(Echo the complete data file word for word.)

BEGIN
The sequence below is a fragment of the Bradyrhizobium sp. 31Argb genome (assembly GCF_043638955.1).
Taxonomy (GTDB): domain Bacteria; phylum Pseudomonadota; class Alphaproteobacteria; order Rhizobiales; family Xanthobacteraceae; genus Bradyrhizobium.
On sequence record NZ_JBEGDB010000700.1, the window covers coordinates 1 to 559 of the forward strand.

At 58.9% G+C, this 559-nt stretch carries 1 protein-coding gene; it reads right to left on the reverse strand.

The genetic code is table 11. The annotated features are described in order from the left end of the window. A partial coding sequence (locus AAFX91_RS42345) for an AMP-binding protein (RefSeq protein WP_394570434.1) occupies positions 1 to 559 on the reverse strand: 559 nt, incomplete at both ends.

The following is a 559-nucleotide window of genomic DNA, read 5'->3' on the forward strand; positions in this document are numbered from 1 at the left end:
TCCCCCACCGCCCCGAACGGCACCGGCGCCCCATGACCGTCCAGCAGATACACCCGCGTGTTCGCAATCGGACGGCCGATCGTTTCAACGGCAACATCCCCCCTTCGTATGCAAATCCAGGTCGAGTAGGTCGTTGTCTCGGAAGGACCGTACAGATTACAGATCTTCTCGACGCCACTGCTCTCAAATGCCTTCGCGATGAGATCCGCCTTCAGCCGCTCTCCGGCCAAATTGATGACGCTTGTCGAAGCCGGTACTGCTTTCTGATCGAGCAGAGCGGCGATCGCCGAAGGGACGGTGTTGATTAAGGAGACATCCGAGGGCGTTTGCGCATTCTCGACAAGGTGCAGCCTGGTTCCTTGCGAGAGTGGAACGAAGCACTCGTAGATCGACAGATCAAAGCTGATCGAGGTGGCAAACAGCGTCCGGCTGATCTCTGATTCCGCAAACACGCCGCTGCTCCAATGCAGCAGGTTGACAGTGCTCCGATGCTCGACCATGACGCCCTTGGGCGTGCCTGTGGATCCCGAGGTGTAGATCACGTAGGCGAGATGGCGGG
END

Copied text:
The sequence below is a fragment of the Bradyrhizobium sp. 31Argb genome (assembly GCF_043638955.1).
Taxonomy (GTDB): domain Bacteria; phylum Pseudomonadota; class Alphaproteobacteria; order Rhizobiales; family Xanthobacteraceae; genus Bradyrhizobium.
On sequence record NZ_JBEGDB010000700.1, the window covers coordinates 1 to 559 of the forward strand.

At 58.9% G+C, this 559-nt stretch carries 1 protein-coding gene; it reads right to left on the reverse strand.

The genetic code is table 11. The annotated features are described in order from the left end of the window. A partial coding sequence (locus AAFX91_RS42345) for an AMP-binding protein (RefSeq protein WP_394570434.1) occupies positions 1 to 559 on the reverse strand: 559 nt, incomplete at both ends.

The following is a 559-nucleotide window of genomic DNA, read 5'->3' on the forward strand; positions in this document are numbered from 1 at the left end:
TCCCCCACCGCCCCGAACGGCACCGGCGCCCCATGACCGTCCAGCAGATACACCCGCGTGTTCGCAATCGGACGGCCGATCGTTTCAACGGCAACATCCCCCCTTCGTATGCAAATCCAGGTCGAGTAGGTCGTTGTCTCGGAAGGACCGTACAGATTACAGATCTTCTCGACGCCACTGCTCTCAAATGCCTTCGCGATGAGATCCGCCTTCAGCCGCTCTCCGGCCAAATTGATGACGCTTGTCGAAGCCGGTACTGCTTTCTGATCGAGCAGAGCGGCGATCGCCGAAGGGACGGTGTTGATTAAGGAGACATCCGAGGGCGTTTGCGCATTCTCGACAAGGTGCAGCCTGGTTCCTTGCGAGAGTGGAACGAAGCACTCGTAGATCGACAGATCAAAGCTGATCGAGGTGGCAAACAGCGTCCGGCTGATCTCTGATTCCGCAAACACGCCGCTGCTCCAATGCAGCAGGTTGACAGTGCTCCGATGCTCGACCATGACGCCCTTGGGCGTGCCTGTGGATCCCGAGGTGTAGATCACGTAGGCGAGATGGCGGG